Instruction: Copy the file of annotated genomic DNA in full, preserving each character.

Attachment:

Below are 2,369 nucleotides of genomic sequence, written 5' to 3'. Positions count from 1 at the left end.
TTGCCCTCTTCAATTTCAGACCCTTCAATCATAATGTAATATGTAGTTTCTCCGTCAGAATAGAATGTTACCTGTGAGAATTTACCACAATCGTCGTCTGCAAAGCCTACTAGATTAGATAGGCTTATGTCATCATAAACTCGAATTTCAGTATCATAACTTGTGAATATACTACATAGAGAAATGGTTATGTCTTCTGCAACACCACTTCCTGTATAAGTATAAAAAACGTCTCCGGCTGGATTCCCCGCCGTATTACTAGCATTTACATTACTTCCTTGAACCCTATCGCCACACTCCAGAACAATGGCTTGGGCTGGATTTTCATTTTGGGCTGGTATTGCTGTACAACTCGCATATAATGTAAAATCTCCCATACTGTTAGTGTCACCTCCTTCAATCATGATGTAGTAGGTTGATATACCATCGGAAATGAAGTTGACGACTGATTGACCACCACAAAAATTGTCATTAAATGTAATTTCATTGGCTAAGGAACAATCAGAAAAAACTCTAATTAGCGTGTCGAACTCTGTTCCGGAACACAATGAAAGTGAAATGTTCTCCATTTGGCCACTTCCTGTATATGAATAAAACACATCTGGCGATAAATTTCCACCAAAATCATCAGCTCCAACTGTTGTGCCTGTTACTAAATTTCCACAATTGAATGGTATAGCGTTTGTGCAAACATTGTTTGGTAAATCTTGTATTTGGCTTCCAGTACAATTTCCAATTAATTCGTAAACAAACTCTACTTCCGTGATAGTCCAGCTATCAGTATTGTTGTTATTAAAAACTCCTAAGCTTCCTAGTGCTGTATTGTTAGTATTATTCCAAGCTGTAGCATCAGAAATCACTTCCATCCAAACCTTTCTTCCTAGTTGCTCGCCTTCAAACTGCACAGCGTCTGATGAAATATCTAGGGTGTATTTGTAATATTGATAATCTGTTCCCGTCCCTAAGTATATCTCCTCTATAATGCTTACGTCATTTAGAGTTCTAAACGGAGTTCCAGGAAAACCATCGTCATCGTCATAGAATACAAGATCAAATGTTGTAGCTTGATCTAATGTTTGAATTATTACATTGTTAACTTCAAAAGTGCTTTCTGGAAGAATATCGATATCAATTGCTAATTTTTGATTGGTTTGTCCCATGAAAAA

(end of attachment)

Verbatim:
Below are 2,369 nucleotides of genomic sequence, written 5' to 3'. Positions count from 1 at the left end.
TTGCCCTCTTCAATTTCAGACCCTTCAATCATAATGTAATATGTAGTTTCTCCGTCAGAATAGAATGTTACCTGTGAGAATTTACCACAATCGTCGTCTGCAAAGCCTACTAGATTAGATAGGCTTATGTCATCATAAACTCGAATTTCAGTATCATAACTTGTGAATATACTACATAGAGAAATGGTTATGTCTTCTGCAACACCACTTCCTGTATAAGTATAAAAAACGTCTCCGGCTGGATTCCCCGCCGTATTACTAGCATTTACATTACTTCCTTGAACCCTATCGCCACACTCCAGAACAATGGCTTGGGCTGGATTTTCATTTTGGGCTGGTATTGCTGTACAACTCGCATATAATGTAAAATCTCCCATACTGTTAGTGTCACCTCCTTCAATCATGATGTAGTAGGTTGATATACCATCGGAAATGAAGTTGACGACTGATTGACCACCACAAAAATTGTCATTAAATGTAATTTCATTGGCTAAGGAACAATCAGAAAAAACTCTAATTAGCGTGTCGAACTCTGTTCCGGAACACAATGAAAGTGAAATGTTCTCCATTTGGCCACTTCCTGTATATGAATAAAACACATCTGGCGATAAATTTCCACCAAAATCATCAGCTCCAACTGTTGTGCCTGTTACTAAATTTCCACAATTGAATGGTATAGCGTTTGTGCAAACATTGTTTGGTAAATCTTGTATTTGGCTTCCAGTACAATTTCCAATTAATTCGTAAACAAACTCTACTTCCGTGATAGTCCAGCTATCAGTATTGTTGTTATTAAAAACTCCTAAGCTTCCTAGTGCTGTATTGTTAGTATTATTCCAAGCTGTAGCATCAGAAATCACTTCCATCCAAACCTTTCTTCCTAGTTGCTCGCCTTCAAACTGCACAGCGTCTGATGAAATATCTAGGGTGTATTTGTAATATTGATAATCTGTTCCCGTCCCTAAGTATATCTCCTCTATAATGCTTACGTCATTTAGAGTTCTAAACGGAGTTCCAGGAAAACCATCGTCATCGTCATAGAATACAAGATCAAATGTTGTAGCTTGATCTAATGTTTGAATTATTACATTGTTAACTTCAAAAGTGCTTTCTGGAAGAATATCGATATCAATTGCTAATTTTTGATTGGTTTGTCCCATGAAAAA